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fbc3
04-02-2009, 08:31 PM
It's been my understanding that the cartridge case is the weakest link in retaining the pressure when a firearm is discharged. Regardless of the strength of the locked, steel action, the brass will flow and rupture if the pressure is great enough. If that's true, then what if anything makes an action superior when excessive pressure causes a cartridge case to fail? One significant difference is the way escaping gas is directed; some are designed to better protect the shooter. In terms of resisting case failure, the Remington 700 has been described as superior to a pre-64 Model 70 Winchester because the 700 provides more support to the cartridge case. If so, will a sufficiently overloaded cartridge flow and rupture in the more supportive action? Any elaboration that adds to my understanding of this subject is appreciated. Fred, Lakewood, CO

alinwa
04-02-2009, 10:56 PM
fbc3

This is really no more complicated than "the brass is the gasket, and gasket material is weaker than steel".....

Any unsupported areas of the gasket material (extractor cutouts, ejector holes, clearance between the boltface and the end of the chamber...etc) will yield.

Picture a balloon......

Surround the balloon with a sack of canvas.......

Now with the balloon acting only to SEAL the canvas against leakage you can run that badboy up to mega-pressure like 20-30 maybe even 50-60psi.

Rip the canvas though.... or leave a grommet hole in it....or otherwise leave an area of the gasket material unsupported and POP!

Same-same the brass case...

hth

al

Clark
04-02-2009, 11:26 PM
I have been trying to blow guns up, record the data, and make sense of it for 10 years.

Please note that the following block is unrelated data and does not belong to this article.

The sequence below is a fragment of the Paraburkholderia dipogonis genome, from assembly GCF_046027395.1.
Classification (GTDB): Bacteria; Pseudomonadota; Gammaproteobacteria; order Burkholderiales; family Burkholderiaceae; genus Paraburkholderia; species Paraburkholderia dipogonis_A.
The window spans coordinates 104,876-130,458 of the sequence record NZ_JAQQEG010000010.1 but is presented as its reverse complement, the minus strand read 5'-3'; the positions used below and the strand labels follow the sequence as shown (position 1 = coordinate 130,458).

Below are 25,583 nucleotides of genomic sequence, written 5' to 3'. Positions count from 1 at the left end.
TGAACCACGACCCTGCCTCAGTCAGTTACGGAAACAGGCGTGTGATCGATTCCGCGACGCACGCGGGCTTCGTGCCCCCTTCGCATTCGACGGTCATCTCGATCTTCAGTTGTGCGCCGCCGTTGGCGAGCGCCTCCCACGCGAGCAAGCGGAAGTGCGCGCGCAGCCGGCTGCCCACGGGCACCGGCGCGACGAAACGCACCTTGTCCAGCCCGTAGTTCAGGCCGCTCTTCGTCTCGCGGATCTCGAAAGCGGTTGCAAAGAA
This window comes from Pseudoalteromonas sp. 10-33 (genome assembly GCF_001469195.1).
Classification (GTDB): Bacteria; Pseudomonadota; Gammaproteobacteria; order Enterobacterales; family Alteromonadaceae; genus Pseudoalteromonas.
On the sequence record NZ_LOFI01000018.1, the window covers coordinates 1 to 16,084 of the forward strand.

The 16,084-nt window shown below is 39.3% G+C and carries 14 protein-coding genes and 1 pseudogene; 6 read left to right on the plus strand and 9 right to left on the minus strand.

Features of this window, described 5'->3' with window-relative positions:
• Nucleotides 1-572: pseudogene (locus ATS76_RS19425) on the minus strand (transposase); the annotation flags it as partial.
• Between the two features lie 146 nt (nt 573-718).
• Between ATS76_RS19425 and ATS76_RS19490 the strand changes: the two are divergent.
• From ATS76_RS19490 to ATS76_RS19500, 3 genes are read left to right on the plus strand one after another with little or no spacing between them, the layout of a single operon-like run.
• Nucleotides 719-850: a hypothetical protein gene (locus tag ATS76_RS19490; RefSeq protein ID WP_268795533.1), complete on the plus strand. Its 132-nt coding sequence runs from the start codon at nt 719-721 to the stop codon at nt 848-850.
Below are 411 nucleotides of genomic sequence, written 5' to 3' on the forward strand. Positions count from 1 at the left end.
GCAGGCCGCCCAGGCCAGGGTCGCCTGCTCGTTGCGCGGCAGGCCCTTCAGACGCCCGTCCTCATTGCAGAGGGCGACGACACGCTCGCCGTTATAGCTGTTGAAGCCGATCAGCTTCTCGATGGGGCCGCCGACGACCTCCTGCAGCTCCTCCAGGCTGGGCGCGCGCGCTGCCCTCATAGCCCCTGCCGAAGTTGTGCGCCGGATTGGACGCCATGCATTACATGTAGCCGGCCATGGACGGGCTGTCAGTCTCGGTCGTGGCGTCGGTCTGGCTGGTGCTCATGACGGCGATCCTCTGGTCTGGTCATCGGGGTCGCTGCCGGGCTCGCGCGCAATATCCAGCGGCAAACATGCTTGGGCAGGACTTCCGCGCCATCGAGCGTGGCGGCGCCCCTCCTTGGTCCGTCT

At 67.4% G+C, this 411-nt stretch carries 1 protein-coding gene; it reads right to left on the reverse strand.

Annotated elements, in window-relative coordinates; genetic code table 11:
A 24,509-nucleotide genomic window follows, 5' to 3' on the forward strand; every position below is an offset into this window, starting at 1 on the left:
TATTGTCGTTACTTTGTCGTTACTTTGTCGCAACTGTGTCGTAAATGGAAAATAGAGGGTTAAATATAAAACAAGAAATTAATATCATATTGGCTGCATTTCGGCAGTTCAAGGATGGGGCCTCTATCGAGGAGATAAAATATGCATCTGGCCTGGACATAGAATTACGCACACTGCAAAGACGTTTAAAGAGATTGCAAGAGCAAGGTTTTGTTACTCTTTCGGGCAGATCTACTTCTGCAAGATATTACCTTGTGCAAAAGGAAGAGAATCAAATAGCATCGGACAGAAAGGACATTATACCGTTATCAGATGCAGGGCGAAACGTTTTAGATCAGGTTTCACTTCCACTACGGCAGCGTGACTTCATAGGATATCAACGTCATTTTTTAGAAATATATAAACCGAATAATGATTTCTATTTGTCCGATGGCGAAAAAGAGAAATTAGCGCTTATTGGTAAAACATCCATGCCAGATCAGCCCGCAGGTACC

There is a big difference between what happens in an incremental work up until the brass does not look so good.... and when that part of a work up is skipped for a much hotter load.

Brass fails in semi auto pistols when the thin case wall bulges over the feed ramp.

The brass primer cup fails when it pierces.

The brass fails when the primer pocket loosens up to the point of not gripping the primer with an interference fit.

The brass fails when the case head splits of breaks off.

There are many secondary failures that can occur as the result of gas cutting and gas blasting when the brass fails.

The brass can fail as a secondary failure when the chamber splits.

Montana Pete
04-03-2009, 12:13 PM
There are lots of ambitious handloaders out there who encourage reloading of inappropriate cartridges to high pressures.

Sometimes the weak link is a brass case never designed to be jacked up to high pressures. Does not matter how strong the action is.

Some cases like the .44 Special or the .45 Long Colt were not designed for high pressures. Conversely, cases for the .44 Magnum are rather sturdy. There will be other examples involving rifle brass, also. Such as the .45-70 even in strong modern actions.

The weak link can be the case.

Be very "wary" when reading articles talking about jacking up middle-of-the-road cartridges to high levels, regardless of how strong your action might be.

For example, jacking up .45 Colt in a Vaquero, which is a strong handgun.